President Francois Hollande landed in Israel yesterday for what would be the longest visit of this French president in a foreign country. The visit could not happen at a more opportune time. Just last week, negotiations between the western nations and Iran broke down when France refused to approve the concessions that the other western nations had agreed to. While the US, under the leadership of President Barak Obama and Secretary of State John Kerry were eager to sign an agreement with Iran, France became the responsible adult and vetoed the plan.
In Israel, France became an immediate hero. For years now, Israeli news stories about France have centered on the anti-Semitism that has become so prevalent in that country. But suddenly, France was a country that Israel could count on. France was an important ally and friend.
In welcoming Presiden Hollande to Israel, both President Shimon Peres and Prime Minister Binyamin Netanyahu stressed the long-term relationship between Israel and France. Harking back to the early days of Israel’s statehood, when Shimon Peres was personally involved in the budding relationship between the two countries, both leaders spoke of France’s willingness to ignore the embargo on Israel imposed by the US and many other countries in 1948 and for years later. They talked of the French initiative to combat Muslim terrorism in Mali and Assad’s use of chemical weapons in Syria.
Indeed, recent events in the Middle East have made strange bedfellows. Israel’s uncompromising position on a nuclear Iran caused an unprecedented fissure in US-Israel relations last week when Kerry commented in Congress that Israel could not be trusted. But cheering Israel on from the sidelines was none other than Saudi Arabia and the other Gulf States, who feel at least as threatened as Israel by a nuclear Iran.
And all the while, negotiations are supposedly taking place between Israel and the Palestinian Authority under US auspices. The US continues to badger Israel to make additional concessions even though it is clear that the Palestinians have no interest in making any concessions of their own. In fact, Kerry’s threat to impose a deal would encourage the Palestinians to become even more intransigent in their negotiating position.
This week’s visit by the French leadership will include their visit to Ramallah and discussions with Palestinian leadership. France clearly supports Israeli concessions to the Palestinians but most commentators believe that President Hollande will refrain from raising that issue in any serious way with Israel in order to preserve the harmony of the visit and the solidarity between the two countries on the Iran issue.
Many have questioned France’s motivation in standing so firmly on the Iran issue. Some have pointed to their desire to cement better relationships with the Gulf States, while others point to their own close brush with terrorism in Toulouse and in Mali. Their strong stand against Assad in Syria is directly related to the axis of evil that connects Assad and Iran and poses a serious risk of unconventional warfare in the Middle East and beyond.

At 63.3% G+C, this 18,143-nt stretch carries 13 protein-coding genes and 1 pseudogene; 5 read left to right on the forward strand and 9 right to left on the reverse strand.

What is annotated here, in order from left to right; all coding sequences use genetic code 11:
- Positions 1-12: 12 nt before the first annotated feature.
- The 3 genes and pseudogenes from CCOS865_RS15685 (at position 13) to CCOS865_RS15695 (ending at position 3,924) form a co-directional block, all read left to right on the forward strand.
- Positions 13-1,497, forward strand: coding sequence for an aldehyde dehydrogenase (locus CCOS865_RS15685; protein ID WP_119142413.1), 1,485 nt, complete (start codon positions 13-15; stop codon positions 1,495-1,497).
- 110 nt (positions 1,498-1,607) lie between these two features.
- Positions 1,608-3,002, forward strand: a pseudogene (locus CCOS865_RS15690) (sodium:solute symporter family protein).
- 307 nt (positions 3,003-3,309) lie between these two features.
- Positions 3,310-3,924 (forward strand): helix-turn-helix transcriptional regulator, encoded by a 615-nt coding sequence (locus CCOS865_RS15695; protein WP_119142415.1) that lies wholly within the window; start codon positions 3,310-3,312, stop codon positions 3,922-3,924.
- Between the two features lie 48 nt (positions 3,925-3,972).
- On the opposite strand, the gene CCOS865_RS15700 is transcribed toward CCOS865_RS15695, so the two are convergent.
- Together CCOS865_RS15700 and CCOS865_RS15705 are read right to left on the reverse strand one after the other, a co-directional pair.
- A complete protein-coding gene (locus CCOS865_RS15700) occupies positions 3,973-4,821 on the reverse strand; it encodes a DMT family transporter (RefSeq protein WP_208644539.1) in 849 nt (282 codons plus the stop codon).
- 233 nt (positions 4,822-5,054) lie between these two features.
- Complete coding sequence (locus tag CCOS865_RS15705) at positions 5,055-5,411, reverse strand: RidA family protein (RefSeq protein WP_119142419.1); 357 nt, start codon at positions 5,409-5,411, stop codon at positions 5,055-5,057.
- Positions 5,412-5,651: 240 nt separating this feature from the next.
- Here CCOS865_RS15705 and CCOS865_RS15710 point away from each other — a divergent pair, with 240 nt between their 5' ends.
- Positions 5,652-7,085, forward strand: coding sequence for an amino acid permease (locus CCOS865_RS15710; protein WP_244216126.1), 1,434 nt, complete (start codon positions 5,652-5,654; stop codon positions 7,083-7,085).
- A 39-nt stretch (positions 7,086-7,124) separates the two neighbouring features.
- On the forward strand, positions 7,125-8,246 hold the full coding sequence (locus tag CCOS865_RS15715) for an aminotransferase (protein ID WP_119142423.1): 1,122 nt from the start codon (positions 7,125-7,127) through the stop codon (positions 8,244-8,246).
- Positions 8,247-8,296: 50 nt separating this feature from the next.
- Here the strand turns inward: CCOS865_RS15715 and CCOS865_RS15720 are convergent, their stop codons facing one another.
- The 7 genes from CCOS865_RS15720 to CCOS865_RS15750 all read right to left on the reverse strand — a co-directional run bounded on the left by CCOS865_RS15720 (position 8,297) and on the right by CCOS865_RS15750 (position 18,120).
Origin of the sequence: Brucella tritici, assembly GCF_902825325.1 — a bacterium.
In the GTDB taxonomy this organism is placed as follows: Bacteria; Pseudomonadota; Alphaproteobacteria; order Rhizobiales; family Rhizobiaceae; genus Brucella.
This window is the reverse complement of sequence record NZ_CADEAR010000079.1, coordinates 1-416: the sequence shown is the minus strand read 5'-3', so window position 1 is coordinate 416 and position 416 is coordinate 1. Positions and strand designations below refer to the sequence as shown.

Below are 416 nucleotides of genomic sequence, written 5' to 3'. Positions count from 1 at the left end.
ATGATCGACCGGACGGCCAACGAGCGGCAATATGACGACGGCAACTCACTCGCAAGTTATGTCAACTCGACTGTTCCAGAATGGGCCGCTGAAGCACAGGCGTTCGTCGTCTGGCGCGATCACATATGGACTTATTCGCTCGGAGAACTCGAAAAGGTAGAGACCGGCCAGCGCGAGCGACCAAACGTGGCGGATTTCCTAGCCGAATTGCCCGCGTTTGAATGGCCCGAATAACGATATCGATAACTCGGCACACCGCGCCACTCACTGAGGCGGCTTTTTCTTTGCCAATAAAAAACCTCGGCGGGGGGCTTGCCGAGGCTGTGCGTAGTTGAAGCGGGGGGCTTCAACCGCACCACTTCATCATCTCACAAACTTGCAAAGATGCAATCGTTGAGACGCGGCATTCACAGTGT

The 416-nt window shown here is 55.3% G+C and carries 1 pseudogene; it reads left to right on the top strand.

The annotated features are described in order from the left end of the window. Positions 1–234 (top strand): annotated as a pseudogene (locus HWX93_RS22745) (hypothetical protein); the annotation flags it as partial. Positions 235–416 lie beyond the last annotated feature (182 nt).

All of these are actually good reasons for any country to take the stand that France has taken. Why, then, have so few countries taken that stand?
I believe that while most western countries, and especially the US, couch their foreign policy in terms of moral certainties, their actual policies reflect a combination of personal and national interests more than anything else. One Israeli commentator noted that Kerry’s zeal to close agreements both on the Iranian front and on the Israel—Palestinian front is motivated by his personal interest in running for president in 2016, hopefully with a Nobel peace prize in his pocket.
Saudi Arabia is threatened by Iran but supports Palestinian aspirations against Israel. Saudi Arabia does not oppose Iran because they are the bad guys, but rather because they are a threat to that nation. France has serious interests in Mali and has a national interest in preserving the government against Al Qaeda terrorists in that country. But they are not similarly threatened by the possibility that Al Qaeda terrorists (or their Hamas partners) would take control of Judea and Samaria should Israel withdraw from those areas.
The US is quickly becoming independent of foreign oil so it can afford to alienate Saudi Arabia on the Iran issue. And if the US believes that a nuclear Iran is inevitable, then reaching an agreement may well be motivated by personal rather than national interests.
So where does that leave Israel?
For years, the two-state solution was touted by nearly all countries as the equitable solution to the decades-long Arab-Israeli conflict. But as the Middle East becomes more unstable than ever before, it is increasingly clear that a settlement on the Palestinian issue will do nothing to solve the other, far more serious problems in the region. And perhaps that is the point. It is time to gain perspective and realize that should Israel concede Judea and Samaria or any part of it, nothing positive would be achieved. And a whole lot of negative would ensue. Terrorism would increase. Al Qaeda and Hamas would gain a powerful foothold in Judea and Samaria. Egypt would be threatened if the Muslim Brotherhood ally Hamas became more powerful. And the stage would be set for all-out war between Sunnis and Shiites in the Middle East with Israel at the center of the powder keg.
This is a crisis that needs to be cleverly managed, not solved. Nobel peace prizes should be not be awarded for any activity in this area, because real peace is an unrealistic goal. It may well be that pragmatism will be best served by preserving the status quo — and by strengthening Israel’s hold on Judea and Samaria. It is the right thing to do. It is the biblical thing to do. And it is probably the wisest thing to do.